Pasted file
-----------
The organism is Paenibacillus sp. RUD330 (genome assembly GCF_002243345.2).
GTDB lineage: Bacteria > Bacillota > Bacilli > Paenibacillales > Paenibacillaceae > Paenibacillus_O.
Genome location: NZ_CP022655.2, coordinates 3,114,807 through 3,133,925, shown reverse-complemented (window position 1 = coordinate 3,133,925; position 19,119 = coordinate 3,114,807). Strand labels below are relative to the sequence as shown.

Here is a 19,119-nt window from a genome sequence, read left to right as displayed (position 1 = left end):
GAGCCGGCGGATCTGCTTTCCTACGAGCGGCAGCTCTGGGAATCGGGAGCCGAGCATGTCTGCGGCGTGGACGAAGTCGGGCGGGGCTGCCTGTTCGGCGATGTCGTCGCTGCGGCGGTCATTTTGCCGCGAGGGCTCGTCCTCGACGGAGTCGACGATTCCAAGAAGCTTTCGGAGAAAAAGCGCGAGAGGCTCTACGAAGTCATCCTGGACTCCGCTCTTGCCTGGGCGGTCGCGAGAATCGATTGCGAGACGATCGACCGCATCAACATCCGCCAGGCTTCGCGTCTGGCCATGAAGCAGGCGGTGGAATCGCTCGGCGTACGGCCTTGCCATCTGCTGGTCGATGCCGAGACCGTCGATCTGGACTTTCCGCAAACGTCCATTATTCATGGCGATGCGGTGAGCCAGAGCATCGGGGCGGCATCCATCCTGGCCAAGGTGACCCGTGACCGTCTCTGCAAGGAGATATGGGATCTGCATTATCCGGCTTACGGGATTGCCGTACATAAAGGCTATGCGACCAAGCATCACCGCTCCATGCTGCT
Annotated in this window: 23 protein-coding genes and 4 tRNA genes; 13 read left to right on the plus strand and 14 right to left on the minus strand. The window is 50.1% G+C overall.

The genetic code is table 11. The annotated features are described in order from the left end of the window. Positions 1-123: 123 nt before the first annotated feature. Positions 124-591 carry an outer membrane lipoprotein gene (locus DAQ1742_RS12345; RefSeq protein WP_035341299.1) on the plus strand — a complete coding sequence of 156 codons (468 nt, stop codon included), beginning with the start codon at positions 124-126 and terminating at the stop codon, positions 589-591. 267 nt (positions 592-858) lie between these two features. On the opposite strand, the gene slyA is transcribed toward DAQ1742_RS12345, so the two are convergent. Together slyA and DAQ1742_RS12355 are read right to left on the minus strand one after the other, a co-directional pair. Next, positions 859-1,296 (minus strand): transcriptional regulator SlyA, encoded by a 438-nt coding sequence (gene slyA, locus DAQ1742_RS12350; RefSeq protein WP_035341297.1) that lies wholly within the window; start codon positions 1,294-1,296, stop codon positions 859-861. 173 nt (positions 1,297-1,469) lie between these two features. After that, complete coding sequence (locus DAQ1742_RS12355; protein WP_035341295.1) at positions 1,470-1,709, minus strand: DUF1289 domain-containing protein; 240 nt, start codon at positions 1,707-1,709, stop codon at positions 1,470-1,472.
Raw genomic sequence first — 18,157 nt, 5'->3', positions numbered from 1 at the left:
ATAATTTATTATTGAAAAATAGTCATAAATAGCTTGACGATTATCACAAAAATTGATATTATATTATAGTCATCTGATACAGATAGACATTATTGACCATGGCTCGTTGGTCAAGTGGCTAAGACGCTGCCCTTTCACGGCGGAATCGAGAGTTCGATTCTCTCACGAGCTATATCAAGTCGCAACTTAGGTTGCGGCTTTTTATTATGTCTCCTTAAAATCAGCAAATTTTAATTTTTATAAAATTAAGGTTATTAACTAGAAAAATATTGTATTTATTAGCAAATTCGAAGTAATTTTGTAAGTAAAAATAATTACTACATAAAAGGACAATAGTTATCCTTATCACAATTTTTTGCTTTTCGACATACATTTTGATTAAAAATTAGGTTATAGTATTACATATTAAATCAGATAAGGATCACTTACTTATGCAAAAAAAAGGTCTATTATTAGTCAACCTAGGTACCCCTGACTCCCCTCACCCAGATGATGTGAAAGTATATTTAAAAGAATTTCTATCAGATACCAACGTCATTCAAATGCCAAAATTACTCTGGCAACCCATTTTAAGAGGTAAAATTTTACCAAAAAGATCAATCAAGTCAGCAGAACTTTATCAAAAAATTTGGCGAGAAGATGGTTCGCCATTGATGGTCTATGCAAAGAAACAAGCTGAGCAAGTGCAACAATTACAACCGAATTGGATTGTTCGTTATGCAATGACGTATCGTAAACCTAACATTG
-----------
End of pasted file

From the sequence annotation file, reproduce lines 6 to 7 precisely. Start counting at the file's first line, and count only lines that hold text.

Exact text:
Annotated in this window: 23 protein-coding genes and 4 tRNA genes; 13 read left to right on the plus strand and 14 right to left on the minus strand. The window is 50.1% G+C overall.

The genetic code is table 11. The annotated features are described in order from the left end of the window. Positions 1-123: 123 nt before the first annotated feature. Positions 124-591 carry an outer membrane lipoprotein gene (locus DAQ1742_RS12345; RefSeq protein WP_035341299.1) on the plus strand — a complete coding sequence of 156 codons (468 nt, stop codon included), beginning with the start codon at positions 124-126 and terminating at the stop codon, positions 589-591. 267 nt (positions 592-858) lie between these two features. On the opposite strand, the gene slyA is transcribed toward DAQ1742_RS12345, so the two are convergent. Together slyA and DAQ1742_RS12355 are read right to left on the minus strand one after the other, a co-directional pair. Next, positions 859-1,296 (minus strand): transcriptional regulator SlyA, encoded by a 438-nt coding sequence (gene slyA, locus DAQ1742_RS12350; RefSeq protein WP_035341297.1) that lies wholly within the window; start codon positions 1,294-1,296, stop codon positions 859-861. 173 nt (positions 1,297-1,469) lie between these two features. After that, complete coding sequence (locus DAQ1742_RS12355; protein WP_035341295.1) at positions 1,470-1,709, minus strand: DUF1289 domain-containing protein; 240 nt, start codon at positions 1,707-1,709, stop codon at positions 1,470-1,472.